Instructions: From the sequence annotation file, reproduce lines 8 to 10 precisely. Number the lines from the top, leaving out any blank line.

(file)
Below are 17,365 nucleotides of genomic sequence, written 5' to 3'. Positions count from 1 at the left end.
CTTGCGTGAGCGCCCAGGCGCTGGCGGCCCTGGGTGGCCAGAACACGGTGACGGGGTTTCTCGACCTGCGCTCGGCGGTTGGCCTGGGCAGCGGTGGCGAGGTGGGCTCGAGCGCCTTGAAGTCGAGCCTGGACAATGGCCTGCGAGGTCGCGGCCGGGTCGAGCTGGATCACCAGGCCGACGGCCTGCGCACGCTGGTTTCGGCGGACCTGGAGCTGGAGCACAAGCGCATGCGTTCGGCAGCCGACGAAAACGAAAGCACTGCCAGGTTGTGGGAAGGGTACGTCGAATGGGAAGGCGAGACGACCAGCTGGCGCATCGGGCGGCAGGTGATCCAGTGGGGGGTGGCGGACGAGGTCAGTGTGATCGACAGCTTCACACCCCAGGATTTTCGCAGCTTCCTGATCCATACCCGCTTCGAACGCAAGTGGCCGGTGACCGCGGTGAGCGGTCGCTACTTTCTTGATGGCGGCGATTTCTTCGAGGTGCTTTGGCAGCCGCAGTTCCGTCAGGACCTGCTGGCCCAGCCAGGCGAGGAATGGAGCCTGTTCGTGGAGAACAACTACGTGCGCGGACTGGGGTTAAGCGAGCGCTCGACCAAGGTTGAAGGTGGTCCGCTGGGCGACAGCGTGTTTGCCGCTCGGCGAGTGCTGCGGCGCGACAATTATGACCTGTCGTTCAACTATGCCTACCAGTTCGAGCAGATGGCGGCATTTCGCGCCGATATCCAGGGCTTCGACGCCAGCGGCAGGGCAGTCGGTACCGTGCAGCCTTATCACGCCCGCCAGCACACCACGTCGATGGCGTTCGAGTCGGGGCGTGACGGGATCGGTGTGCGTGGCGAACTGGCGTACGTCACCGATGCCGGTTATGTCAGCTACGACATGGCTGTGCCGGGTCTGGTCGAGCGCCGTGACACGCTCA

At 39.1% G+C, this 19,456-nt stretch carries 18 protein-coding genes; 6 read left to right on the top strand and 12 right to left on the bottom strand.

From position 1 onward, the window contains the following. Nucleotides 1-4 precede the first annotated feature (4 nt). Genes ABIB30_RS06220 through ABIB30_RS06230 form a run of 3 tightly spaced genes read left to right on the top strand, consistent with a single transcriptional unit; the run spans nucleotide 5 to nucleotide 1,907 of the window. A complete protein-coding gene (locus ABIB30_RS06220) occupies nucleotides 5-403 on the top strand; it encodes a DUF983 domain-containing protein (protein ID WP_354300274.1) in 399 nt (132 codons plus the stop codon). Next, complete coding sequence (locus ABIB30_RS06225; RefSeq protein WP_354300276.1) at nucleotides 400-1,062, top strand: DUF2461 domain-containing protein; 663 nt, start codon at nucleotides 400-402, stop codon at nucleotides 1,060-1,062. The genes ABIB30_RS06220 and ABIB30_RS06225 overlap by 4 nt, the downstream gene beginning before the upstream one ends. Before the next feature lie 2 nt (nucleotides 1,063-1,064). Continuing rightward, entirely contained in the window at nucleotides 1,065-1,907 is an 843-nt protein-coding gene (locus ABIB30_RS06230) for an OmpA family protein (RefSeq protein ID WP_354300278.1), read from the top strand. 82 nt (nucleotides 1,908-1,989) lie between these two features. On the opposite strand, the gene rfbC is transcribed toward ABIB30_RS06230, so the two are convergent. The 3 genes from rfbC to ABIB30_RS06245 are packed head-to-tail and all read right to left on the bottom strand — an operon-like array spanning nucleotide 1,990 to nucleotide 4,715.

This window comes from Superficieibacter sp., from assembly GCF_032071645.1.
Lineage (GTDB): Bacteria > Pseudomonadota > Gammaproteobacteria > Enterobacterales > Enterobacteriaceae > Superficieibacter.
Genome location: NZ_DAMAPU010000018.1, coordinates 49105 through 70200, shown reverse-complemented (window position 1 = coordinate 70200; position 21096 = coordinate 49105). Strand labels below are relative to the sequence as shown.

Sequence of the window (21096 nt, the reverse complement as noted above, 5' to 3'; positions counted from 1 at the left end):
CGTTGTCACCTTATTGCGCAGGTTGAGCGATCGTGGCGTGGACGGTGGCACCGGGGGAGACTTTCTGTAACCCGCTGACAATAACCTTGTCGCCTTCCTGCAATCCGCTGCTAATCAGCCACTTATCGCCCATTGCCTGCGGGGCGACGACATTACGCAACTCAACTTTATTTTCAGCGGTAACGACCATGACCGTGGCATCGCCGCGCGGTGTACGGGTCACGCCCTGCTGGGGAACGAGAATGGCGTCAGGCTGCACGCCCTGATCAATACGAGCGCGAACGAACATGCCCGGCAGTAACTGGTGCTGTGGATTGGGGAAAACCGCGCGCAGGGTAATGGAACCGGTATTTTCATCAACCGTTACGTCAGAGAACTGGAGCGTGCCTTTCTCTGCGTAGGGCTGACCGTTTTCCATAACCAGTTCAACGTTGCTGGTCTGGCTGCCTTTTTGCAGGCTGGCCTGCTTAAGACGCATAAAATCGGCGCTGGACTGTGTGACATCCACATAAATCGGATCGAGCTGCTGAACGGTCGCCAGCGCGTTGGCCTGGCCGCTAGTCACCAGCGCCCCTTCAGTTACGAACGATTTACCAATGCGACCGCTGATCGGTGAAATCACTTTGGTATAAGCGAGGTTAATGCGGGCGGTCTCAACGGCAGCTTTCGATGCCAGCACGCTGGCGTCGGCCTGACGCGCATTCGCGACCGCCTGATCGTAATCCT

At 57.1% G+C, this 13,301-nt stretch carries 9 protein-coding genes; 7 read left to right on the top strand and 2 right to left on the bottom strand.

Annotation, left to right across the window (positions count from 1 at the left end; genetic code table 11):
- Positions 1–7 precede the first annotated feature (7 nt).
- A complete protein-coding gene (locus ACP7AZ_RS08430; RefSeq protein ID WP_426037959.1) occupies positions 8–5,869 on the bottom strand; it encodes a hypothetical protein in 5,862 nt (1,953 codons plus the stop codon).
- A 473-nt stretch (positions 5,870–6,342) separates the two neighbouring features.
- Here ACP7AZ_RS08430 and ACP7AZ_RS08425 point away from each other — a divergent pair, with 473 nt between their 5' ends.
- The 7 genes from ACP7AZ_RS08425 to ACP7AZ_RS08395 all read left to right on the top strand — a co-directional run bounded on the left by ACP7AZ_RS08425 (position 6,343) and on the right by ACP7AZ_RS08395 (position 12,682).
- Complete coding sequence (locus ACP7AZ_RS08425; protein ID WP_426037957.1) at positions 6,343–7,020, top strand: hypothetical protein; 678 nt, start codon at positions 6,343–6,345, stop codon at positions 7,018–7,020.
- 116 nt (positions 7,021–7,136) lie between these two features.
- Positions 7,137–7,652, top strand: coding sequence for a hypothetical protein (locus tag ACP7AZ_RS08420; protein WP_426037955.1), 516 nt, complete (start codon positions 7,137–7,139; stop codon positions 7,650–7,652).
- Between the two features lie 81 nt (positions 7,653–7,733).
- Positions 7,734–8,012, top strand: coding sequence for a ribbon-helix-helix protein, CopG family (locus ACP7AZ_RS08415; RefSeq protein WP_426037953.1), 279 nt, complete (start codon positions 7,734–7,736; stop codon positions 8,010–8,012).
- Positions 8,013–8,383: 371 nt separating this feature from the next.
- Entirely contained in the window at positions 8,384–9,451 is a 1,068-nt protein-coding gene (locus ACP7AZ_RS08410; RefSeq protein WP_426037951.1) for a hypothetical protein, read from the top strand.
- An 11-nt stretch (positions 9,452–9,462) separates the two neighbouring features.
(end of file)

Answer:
Sequence of the window (21096 nt, the reverse complement as noted above, 5' to 3'; positions counted from 1 at the left end):
CGTTGTCACCTTATTGCGCAGGTTGAGCGATCGTGGCGTGGACGGTGGCACCGGGGGAGACTTTCTGTAACCCGCTGACAATAACCTTGTCGCCTTCCTGCAATCCGCTGCTAATCAGCCACTTATCGCCCATTGCCTGCGGGGCGACGACATTACGCAACTCAACTTTATTTTCAGCGGTAACGACCATGACCGTGGCATCGCCGCGCGGTGTACGGGTCACGCCCTGCTGGGGAACGAGAATGGCGTCAGGCTGCACGCCCTGATCAATACGAGCGCGAACGAACATGCCCGGCAGTAACTGGTGCTGTGGATTGGGGAAAACCGCGCGCAGGGTAATGGAACCGGTATTTTCATCAACCGTTACGTCAGAGAACTGGAGCGTGCCTTTCTCTGCGTAGGGCTGACCGTTTTCCATAACCAGTTCAACGTTGCTGGTCTGGCTGCCTTTTTGCAGGCTGGCCTGCTTAAGACGCATAAAATCGGCGCTGGACTGTGTGACATCCACATAAATCGGATCGAGCTGCTGAACGGTCGCCAGCGCGTTGGCCTGGCCGCTAGTCACCAGCGCCCCTTCAGTTACGAACGATTTACCAATGCGACCGCTGATCGGTGAAATCACTTTGGTATAAGCGAGGTTAATGCGGGCGGTCTCAACGGCAGCTTTCGATGCCAGCACGCTGGCGTCGGCCTGACGCGCATTCGCGACCGCCTGATCGTAATCCT

At 57.1% G+C, this 13,301-nt stretch carries 9 protein-coding genes; 7 read left to right on the top strand and 2 right to left on the bottom strand.